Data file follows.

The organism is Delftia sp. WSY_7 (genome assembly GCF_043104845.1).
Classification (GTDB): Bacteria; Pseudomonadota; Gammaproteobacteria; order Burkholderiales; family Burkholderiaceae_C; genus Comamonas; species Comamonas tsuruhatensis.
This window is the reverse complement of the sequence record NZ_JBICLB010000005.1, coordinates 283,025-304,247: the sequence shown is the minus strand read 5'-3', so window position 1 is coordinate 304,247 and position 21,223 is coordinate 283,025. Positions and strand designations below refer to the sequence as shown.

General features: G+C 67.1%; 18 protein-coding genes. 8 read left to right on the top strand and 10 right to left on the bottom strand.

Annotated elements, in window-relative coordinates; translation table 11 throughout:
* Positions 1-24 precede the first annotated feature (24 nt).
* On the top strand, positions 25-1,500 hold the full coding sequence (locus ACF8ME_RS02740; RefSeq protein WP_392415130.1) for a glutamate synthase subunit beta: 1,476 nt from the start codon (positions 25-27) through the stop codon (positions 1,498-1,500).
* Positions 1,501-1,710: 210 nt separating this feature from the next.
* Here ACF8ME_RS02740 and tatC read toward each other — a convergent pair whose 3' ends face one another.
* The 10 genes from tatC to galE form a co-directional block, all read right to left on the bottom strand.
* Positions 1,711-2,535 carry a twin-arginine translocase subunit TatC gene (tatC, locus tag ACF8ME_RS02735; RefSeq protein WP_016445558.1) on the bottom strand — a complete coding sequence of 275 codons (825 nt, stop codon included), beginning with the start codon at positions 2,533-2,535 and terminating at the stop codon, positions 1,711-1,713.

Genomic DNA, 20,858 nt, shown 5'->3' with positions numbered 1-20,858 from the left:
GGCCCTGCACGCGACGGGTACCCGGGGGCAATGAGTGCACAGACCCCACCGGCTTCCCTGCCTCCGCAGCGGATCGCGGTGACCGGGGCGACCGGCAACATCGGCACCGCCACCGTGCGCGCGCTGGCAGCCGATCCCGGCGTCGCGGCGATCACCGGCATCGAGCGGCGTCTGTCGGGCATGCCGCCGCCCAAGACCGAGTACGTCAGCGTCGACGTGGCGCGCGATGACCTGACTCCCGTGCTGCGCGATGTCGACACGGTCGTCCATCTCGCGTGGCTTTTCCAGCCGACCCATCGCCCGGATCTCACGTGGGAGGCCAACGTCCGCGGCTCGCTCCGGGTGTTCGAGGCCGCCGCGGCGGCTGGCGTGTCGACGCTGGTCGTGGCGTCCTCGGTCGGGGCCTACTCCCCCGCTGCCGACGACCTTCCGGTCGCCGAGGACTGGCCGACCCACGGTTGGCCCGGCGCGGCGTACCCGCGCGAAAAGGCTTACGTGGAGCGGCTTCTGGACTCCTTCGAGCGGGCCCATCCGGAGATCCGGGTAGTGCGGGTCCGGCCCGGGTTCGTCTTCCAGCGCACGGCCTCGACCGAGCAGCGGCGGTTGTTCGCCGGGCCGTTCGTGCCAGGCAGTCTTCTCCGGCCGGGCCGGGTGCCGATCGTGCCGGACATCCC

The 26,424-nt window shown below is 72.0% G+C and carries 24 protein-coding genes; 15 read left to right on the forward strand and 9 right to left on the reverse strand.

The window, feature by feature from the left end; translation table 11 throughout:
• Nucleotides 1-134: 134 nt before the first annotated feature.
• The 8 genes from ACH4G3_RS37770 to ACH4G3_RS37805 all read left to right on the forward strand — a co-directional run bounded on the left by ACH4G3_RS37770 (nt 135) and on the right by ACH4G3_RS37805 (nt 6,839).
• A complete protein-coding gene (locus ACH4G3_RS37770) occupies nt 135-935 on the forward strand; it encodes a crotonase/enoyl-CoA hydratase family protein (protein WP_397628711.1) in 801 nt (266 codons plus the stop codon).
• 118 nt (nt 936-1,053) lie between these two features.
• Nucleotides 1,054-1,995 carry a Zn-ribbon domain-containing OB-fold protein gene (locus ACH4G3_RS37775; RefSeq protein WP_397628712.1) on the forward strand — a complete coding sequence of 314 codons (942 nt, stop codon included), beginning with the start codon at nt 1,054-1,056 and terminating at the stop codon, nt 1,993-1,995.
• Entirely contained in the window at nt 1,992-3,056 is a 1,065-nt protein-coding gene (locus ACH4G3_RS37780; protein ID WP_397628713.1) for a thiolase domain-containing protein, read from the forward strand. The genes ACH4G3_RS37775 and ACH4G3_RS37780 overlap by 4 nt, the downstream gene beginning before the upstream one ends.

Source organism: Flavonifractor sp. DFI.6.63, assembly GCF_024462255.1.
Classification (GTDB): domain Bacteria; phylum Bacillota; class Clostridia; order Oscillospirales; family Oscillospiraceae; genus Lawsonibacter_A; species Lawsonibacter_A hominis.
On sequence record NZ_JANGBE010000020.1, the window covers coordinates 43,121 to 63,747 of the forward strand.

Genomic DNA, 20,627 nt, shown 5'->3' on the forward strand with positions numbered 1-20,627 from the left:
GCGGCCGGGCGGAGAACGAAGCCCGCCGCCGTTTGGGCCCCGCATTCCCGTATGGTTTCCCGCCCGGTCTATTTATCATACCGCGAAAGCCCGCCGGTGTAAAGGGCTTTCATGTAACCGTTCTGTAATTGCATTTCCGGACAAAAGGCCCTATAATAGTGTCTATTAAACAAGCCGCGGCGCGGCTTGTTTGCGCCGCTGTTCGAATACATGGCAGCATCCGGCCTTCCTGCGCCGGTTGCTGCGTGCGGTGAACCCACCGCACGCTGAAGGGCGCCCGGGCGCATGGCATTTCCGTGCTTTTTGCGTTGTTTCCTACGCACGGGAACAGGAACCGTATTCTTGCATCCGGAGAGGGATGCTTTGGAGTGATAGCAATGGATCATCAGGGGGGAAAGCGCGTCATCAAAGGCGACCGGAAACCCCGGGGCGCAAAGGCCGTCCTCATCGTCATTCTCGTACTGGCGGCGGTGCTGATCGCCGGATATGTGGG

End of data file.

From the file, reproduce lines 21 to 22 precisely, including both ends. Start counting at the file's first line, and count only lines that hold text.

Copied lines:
• Entirely contained in the window at nt 1,992-3,056 is a 1,065-nt protein-coding gene (locus ACH4G3_RS37780; protein ID WP_397628713.1) for a thiolase domain-containing protein, read from the forward strand. The genes ACH4G3_RS37775 and ACH4G3_RS37780 overlap by 4 nt, the downstream gene beginning before the upstream one ends.

Source organism: Flavonifractor sp. DFI.6.63, assembly GCF_024462255.1.